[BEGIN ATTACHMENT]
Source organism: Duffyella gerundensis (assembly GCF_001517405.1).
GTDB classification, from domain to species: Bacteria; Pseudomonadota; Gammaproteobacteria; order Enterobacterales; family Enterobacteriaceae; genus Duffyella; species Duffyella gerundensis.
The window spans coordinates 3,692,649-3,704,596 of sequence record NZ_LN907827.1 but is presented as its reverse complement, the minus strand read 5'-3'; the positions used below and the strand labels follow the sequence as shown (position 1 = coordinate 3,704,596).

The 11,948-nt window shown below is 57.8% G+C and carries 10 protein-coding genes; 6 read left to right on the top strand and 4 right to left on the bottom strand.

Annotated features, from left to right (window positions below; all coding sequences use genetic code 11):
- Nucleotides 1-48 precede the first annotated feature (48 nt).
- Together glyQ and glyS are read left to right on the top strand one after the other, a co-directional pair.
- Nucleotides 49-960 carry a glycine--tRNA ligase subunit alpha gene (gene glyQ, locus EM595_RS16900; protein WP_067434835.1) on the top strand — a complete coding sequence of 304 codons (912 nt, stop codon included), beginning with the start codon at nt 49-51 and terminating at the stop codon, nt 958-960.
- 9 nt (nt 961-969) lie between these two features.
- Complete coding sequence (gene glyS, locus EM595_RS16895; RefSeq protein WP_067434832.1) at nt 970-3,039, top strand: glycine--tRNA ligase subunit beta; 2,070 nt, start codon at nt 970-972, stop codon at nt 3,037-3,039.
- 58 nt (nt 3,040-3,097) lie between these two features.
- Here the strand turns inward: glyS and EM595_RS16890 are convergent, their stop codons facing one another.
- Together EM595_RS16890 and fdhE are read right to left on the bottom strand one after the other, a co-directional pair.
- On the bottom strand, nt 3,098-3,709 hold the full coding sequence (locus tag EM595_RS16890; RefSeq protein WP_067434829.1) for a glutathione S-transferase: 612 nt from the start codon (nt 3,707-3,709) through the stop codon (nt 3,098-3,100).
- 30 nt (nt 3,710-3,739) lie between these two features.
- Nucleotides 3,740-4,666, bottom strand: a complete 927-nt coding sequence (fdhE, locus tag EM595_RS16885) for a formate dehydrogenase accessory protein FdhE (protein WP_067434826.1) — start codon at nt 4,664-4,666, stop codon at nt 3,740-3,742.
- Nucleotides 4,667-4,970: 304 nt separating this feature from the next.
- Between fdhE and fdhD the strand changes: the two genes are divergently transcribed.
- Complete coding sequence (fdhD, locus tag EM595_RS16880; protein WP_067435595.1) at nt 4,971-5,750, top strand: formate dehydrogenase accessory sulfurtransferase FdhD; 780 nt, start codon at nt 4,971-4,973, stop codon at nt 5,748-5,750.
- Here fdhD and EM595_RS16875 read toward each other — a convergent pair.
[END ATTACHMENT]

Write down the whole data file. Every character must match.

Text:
Source organism: Duffyella gerundensis (assembly GCF_001517405.1).
GTDB classification, from domain to species: Bacteria; Pseudomonadota; Gammaproteobacteria; order Enterobacterales; family Enterobacteriaceae; genus Duffyella; species Duffyella gerundensis.
The window spans coordinates 3,692,649-3,704,596 of sequence record NZ_LN907827.1 but is presented as its reverse complement, the minus strand read 5'-3'; the positions used below and the strand labels follow the sequence as shown (position 1 = coordinate 3,704,596).

The 11,948-nt window shown below is 57.8% G+C and carries 10 protein-coding genes; 6 read left to right on the top strand and 4 right to left on the bottom strand.

Annotated features, from left to right (window positions below; all coding sequences use genetic code 11):
- Nucleotides 1-48 precede the first annotated feature (48 nt).
- Together glyQ and glyS are read left to right on the top strand one after the other, a co-directional pair.
- Nucleotides 49-960 carry a glycine--tRNA ligase subunit alpha gene (gene glyQ, locus EM595_RS16900; protein WP_067434835.1) on the top strand — a complete coding sequence of 304 codons (912 nt, stop codon included), beginning with the start codon at nt 49-51 and terminating at the stop codon, nt 958-960.
- 9 nt (nt 961-969) lie between these two features.
- Complete coding sequence (gene glyS, locus EM595_RS16895; RefSeq protein WP_067434832.1) at nt 970-3,039, top strand: glycine--tRNA ligase subunit beta; 2,070 nt, start codon at nt 970-972, stop codon at nt 3,037-3,039.
- 58 nt (nt 3,040-3,097) lie between these two features.
- Here the strand turns inward: glyS and EM595_RS16890 are convergent, their stop codons facing one another.
- Together EM595_RS16890 and fdhE are read right to left on the bottom strand one after the other, a co-directional pair.
- On the bottom strand, nt 3,098-3,709 hold the full coding sequence (locus tag EM595_RS16890; RefSeq protein WP_067434829.1) for a glutathione S-transferase: 612 nt from the start codon (nt 3,707-3,709) through the stop codon (nt 3,098-3,100).
- 30 nt (nt 3,710-3,739) lie between these two features.
- Nucleotides 3,740-4,666, bottom strand: a complete 927-nt coding sequence (fdhE, locus tag EM595_RS16885) for a formate dehydrogenase accessory protein FdhE (protein WP_067434826.1) — start codon at nt 4,664-4,666, stop codon at nt 3,740-3,742.
- Nucleotides 4,667-4,970: 304 nt separating this feature from the next.
- Between fdhE and fdhD the strand changes: the two genes are divergently transcribed.
- Complete coding sequence (fdhD, locus tag EM595_RS16880; protein WP_067435595.1) at nt 4,971-5,750, top strand: formate dehydrogenase accessory sulfurtransferase FdhD; 780 nt, start codon at nt 4,971-4,973, stop codon at nt 5,748-5,750.
- Here fdhD and EM595_RS16875 read toward each other — a convergent pair.